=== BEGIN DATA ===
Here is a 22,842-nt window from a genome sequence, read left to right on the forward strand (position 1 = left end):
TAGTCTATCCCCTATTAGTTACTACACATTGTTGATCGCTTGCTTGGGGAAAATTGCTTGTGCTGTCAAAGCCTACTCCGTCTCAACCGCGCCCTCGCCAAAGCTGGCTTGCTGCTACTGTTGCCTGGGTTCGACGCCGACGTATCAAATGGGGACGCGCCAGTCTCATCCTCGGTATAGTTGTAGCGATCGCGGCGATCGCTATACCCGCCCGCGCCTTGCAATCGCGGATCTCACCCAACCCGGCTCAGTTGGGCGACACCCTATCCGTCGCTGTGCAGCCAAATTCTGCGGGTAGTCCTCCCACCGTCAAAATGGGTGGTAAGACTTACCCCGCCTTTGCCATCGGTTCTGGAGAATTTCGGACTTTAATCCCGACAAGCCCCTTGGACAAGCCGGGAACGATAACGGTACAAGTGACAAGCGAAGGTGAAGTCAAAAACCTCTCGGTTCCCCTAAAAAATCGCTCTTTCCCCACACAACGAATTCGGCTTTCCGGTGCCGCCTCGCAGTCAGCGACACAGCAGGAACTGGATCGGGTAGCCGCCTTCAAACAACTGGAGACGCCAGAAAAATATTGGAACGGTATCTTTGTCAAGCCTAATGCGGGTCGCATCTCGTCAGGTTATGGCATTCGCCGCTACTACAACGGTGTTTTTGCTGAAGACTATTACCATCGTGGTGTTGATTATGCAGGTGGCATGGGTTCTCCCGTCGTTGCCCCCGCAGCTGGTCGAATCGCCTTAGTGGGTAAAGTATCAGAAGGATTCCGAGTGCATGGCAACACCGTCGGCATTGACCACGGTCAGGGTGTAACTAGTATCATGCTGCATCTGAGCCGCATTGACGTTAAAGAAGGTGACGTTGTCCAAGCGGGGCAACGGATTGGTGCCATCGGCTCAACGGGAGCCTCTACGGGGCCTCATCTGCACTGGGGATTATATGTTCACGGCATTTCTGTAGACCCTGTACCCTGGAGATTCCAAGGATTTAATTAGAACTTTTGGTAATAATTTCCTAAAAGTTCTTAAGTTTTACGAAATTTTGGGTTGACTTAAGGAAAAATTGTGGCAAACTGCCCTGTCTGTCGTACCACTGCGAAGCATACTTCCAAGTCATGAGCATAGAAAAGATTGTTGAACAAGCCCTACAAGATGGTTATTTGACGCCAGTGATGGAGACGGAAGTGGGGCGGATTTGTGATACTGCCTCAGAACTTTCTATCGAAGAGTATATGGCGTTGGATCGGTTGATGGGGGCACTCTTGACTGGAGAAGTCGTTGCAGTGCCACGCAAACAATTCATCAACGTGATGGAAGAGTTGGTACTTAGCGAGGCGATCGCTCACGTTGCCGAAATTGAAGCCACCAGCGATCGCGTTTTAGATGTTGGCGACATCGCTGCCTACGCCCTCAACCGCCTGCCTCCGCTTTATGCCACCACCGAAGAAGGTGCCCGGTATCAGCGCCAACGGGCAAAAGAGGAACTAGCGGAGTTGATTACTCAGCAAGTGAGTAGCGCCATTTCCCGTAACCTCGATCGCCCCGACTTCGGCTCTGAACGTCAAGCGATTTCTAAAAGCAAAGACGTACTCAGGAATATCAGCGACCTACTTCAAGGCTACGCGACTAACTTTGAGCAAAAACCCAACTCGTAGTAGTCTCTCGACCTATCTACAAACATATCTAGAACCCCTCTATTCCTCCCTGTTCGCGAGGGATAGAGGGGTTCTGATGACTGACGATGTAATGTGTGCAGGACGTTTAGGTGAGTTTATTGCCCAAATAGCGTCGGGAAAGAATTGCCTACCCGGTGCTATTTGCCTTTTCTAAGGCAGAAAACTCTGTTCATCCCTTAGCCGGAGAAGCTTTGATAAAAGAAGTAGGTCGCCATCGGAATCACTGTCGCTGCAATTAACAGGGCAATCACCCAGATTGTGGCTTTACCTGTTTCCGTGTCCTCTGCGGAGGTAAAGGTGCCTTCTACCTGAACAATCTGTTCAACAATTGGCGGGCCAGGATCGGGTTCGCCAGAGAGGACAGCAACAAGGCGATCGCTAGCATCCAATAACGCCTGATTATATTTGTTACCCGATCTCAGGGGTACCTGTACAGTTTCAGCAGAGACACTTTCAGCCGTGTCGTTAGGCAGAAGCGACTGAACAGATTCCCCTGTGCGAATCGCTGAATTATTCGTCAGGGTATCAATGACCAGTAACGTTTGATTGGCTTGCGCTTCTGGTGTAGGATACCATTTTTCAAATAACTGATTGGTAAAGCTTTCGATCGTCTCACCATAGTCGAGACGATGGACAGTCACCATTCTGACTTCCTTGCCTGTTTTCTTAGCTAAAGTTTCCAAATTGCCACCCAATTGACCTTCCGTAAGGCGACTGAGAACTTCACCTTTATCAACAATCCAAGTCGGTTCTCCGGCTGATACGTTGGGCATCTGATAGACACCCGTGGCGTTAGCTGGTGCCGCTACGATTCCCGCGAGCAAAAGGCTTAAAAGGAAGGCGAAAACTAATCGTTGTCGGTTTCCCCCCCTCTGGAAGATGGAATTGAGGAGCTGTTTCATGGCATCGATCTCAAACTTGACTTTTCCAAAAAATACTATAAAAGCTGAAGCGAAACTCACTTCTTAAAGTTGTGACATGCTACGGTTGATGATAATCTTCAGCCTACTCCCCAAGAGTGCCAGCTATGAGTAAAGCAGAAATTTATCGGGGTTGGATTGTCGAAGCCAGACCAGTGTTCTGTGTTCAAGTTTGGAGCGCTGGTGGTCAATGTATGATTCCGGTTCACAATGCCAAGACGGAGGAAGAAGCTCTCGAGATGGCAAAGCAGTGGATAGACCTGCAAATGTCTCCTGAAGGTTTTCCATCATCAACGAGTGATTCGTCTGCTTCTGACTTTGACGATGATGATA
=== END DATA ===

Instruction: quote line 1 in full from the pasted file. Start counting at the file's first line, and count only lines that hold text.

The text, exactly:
Here is a 22,842-nt window from a genome sequence, read left to right on the forward strand (position 1 = left end):